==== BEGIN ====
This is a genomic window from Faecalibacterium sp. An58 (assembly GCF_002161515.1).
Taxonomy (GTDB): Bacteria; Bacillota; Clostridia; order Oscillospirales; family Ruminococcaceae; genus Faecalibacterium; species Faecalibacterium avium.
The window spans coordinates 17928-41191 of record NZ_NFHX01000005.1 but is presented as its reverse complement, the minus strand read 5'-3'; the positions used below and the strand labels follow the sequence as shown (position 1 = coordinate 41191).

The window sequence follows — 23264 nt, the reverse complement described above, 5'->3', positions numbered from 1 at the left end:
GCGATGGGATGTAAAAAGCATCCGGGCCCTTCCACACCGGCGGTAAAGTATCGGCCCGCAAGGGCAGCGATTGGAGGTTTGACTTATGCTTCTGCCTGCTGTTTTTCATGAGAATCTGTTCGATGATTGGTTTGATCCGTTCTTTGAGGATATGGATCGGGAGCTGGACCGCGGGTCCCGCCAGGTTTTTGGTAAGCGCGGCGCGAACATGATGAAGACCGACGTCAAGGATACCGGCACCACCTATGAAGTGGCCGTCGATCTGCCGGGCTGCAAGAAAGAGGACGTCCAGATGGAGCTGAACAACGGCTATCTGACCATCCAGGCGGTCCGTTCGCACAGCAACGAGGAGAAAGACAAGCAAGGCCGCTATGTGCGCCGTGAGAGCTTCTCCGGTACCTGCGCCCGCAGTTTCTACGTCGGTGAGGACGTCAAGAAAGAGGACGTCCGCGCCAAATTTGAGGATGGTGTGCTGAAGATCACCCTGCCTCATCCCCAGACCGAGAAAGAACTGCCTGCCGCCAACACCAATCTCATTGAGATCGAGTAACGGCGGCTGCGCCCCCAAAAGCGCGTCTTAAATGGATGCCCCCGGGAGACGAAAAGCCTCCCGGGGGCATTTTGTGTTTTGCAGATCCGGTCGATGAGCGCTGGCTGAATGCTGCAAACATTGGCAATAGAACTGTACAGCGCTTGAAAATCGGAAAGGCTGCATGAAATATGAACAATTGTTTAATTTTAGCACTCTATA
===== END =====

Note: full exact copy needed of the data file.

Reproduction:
This is a genomic window from Faecalibacterium sp. An58 (assembly GCF_002161515.1).
Taxonomy (GTDB): Bacteria; Bacillota; Clostridia; order Oscillospirales; family Ruminococcaceae; genus Faecalibacterium; species Faecalibacterium avium.
The window spans coordinates 17928-41191 of record NZ_NFHX01000005.1 but is presented as its reverse complement, the minus strand read 5'-3'; the positions used below and the strand labels follow the sequence as shown (position 1 = coordinate 41191).

The window sequence follows — 23264 nt, the reverse complement described above, 5'->3', positions numbered from 1 at the left end:
GCGATGGGATGTAAAAAGCATCCGGGCCCTTCCACACCGGCGGTAAAGTATCGGCCCGCAAGGGCAGCGATTGGAGGTTTGACTTATGCTTCTGCCTGCTGTTTTTCATGAGAATCTGTTCGATGATTGGTTTGATCCGTTCTTTGAGGATATGGATCGGGAGCTGGACCGCGGGTCCCGCCAGGTTTTTGGTAAGCGCGGCGCGAACATGATGAAGACCGACGTCAAGGATACCGGCACCACCTATGAAGTGGCCGTCGATCTGCCGGGCTGCAAGAAAGAGGACGTCCAGATGGAGCTGAACAACGGCTATCTGACCATCCAGGCGGTCCGTTCGCACAGCAACGAGGAGAAAGACAAGCAAGGCCGCTATGTGCGCCGTGAGAGCTTCTCCGGTACCTGCGCCCGCAGTTTCTACGTCGGTGAGGACGTCAAGAAAGAGGACGTCCGCGCCAAATTTGAGGATGGTGTGCTGAAGATCACCCTGCCTCATCCCCAGACCGAGAAAGAACTGCCTGCCGCCAACACCAATCTCATTGAGATCGAGTAACGGCGGCTGCGCCCCCAAAAGCGCGTCTTAAATGGATGCCCCCGGGAGACGAAAAGCCTCCCGGGGGCATTTTGTGTTTTGCAGATCCGGTCGATGAGCGCTGGCTGAATGCTGCAAACATTGGCAATAGAACTGTACAGCGCTTGAAAATCGGAAAGGCTGCATGAAATATGAACAATTGTTTAATTTTAGCACTCTATA